So, I want to see the effect of altitude on the compressor characteristic of a single spool & double spool turbofan engine at constant flight speed and TIT (turbine inlet temp).

I am aware that as the altitude increases, density decreases, mass flow decreases which ultimately reduces thrust.

As well as, with an increase in altitude the fuel consumption decreases, due to a decrease in inlet temperature which leads to a lesser amount of compressor work to be done* (From e.g. seventh edition Gas Turbine Theory by H.I.H. Sarvananamuttoo, G.F.C. Rogers, H. Cohen, P.V. Straznicky and A.C. Nix).

But as the compressor work is directly proportional to the spool speed, I would expect the spool speed to be lower as well. (Correct me if I am wrong). But in the plot shown, the shaft speed parameter (N/$\sqrt(T_{02})$) seems to increase from 0.73 to 0.89 for single spool and 0.86 to 0.91 for double spool with increase in altitude. Why does the spool speed increase with altitude?

Compressor Characteristic of Single Shaft (Blue) & Double shaft (Brown)

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    $\begingroup$ I searched my documents but couldn't find a clear answer right away. My gut feeling tells that with a fixed turbine inlet temperature, and a lower environmental temperature the temperature difference is greater and thus the turbine work and the compressor work are a little bit higher resulting in an increased rotation speed... The mass flow of the compressor is roughly the mass flow of the turbine so they pretty much cancel out from the equation and thus the equilibrium of the compressor and turbine power mostly depends on the temperatures... could be mistaken though, not an expert myself :) $\endgroup$ – Jan Sep 1 '19 at 10:15
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    $\begingroup$ Hey Jan! Thanks for digging in your doc for answering this. I think you are right, I believe this is how it happens- As the altitude increases, density decreases, drag reduces and lesser resistance is experienced, thus, same cruise speed can be attained at lower thrust which also reduces due to reduction in mass flow, hence lower fuel flow rate. In a way, thermal efficiency is increased at higher altitude. As far as the operating line to moving towards design point is concerned, a jet engine is designed to operate in cruise i.e. the design point. But still, even I am not sure about this. $\endgroup$ – Topcatmki Sep 3 '19 at 6:27
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    $\begingroup$ @Topcatmki you may check to see if indicated airspeed is constant for that data. It may be they "let it rip" at higher altitudes where conditions favor greatest fuel efficiency (right up to the Mach limit). $\endgroup$ – Robert DiGiovanni Sep 3 '19 at 13:32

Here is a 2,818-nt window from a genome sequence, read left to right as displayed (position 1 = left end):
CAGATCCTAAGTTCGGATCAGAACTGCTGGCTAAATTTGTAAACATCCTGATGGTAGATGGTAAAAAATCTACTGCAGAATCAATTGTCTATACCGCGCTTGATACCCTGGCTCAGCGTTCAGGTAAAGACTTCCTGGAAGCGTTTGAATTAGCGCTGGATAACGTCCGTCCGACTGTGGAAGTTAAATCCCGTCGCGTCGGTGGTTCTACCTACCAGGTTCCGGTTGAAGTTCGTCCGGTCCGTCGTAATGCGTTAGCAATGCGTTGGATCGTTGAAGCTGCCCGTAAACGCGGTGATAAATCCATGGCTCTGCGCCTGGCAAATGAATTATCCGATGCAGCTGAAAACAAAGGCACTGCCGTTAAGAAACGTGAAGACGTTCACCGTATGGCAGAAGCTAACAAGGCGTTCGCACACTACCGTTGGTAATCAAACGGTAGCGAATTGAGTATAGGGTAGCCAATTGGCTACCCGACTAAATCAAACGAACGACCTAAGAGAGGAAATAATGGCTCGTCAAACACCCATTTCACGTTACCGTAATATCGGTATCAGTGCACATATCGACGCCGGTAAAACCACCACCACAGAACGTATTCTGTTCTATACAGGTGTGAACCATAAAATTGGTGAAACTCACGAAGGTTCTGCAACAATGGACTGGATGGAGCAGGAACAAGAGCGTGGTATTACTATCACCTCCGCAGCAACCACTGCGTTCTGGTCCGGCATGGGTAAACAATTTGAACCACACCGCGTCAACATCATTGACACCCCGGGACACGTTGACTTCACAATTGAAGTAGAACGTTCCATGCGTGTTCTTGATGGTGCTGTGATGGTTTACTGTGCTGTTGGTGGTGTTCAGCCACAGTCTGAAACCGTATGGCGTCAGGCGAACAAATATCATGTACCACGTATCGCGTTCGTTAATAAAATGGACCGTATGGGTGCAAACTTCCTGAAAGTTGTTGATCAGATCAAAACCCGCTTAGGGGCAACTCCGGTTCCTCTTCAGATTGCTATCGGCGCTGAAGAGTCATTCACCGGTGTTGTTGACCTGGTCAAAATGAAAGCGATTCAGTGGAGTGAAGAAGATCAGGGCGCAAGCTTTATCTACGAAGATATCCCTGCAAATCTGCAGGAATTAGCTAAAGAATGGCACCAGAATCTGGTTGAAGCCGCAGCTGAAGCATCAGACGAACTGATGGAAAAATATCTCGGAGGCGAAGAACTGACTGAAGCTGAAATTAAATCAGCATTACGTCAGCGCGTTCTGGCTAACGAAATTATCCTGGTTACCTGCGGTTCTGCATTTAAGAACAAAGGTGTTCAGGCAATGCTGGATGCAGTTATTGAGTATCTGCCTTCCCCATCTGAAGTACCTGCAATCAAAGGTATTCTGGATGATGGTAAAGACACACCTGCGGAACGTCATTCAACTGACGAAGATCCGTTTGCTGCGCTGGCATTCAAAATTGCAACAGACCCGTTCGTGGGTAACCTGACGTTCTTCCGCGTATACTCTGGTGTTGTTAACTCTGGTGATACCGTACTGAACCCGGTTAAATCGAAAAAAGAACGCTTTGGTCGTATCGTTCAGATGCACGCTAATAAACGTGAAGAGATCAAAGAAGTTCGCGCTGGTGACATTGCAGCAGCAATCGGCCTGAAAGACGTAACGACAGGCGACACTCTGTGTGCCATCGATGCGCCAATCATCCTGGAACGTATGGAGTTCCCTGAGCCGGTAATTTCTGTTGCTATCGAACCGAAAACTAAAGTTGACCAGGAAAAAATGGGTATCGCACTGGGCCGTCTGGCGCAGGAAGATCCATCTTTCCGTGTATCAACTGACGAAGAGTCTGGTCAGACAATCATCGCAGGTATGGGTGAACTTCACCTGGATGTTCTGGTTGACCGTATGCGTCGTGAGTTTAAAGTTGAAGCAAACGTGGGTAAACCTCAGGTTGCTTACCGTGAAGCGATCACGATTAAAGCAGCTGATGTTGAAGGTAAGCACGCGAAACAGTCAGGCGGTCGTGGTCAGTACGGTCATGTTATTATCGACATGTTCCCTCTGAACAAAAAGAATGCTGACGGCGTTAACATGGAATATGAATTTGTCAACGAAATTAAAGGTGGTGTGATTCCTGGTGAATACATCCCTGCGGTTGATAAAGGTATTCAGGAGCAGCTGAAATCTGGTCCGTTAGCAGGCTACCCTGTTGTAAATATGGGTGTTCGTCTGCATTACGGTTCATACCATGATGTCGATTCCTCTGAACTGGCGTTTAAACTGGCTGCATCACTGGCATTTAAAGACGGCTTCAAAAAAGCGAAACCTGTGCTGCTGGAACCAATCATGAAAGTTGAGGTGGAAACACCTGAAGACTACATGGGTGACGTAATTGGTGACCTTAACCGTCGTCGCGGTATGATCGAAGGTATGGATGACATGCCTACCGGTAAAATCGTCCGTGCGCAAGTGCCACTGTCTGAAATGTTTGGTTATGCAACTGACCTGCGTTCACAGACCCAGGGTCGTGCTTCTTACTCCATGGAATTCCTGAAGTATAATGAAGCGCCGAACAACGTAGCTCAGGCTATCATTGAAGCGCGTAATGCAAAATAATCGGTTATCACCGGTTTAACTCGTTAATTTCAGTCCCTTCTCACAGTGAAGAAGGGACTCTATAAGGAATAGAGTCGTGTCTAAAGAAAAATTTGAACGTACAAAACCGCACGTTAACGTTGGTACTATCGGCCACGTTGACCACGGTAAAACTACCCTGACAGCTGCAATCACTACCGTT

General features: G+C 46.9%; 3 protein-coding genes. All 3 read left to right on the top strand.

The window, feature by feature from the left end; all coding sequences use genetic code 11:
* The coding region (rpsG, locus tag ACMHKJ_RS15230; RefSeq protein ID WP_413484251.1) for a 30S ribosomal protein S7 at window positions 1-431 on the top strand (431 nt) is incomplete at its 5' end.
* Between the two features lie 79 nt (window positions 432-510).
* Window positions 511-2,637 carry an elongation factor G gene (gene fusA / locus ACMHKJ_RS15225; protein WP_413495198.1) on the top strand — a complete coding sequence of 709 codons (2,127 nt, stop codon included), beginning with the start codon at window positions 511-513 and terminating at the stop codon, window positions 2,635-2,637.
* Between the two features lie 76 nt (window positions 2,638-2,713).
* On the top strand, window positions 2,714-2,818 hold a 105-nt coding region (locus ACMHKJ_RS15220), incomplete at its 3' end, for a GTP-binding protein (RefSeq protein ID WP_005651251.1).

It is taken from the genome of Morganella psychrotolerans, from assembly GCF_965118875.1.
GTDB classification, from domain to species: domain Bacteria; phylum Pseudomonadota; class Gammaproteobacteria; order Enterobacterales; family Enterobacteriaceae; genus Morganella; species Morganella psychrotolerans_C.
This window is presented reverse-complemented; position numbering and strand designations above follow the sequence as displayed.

• $\begingroup$ @Robert DiGiovanni the indicated airspeed/flight cruise speed is constant as the altitude varies for this case. $\endgroup$ – Topcatmki Sep 3 '19 at 13:54
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    $\begingroup$ @Jan this might vary based on no. of spools. As far as I know, as the spool speed increases beyond design value, at a certain point inlet is choked, that is when the surge line. But as you go from design point to a lower spool speed, the velocity at first few stages in the compressor is lower than the rear stages (because of converging portion downstream), this leads to increase in incidence angle at the first few stages and reduction in the incidence angle at last stages. For the case you have stated, assuming it to be acceleration, incidence angle in rear stage is increased- stall of rear. $\endgroup$ – Topcatmki Sep 4 '19 at 8:10

As you note - as altitude increases, air density decreases.

The work done by the compressor stages therefore also decreases at any given rotational speed. If we assume constant power applied to the compressor stages (not entirely correctly) then the speed will increase until the work done matches the power input.

The overall work done by the engine will still decrease, due to decreased combustion, but the spool speed is going to increase a certain amount.


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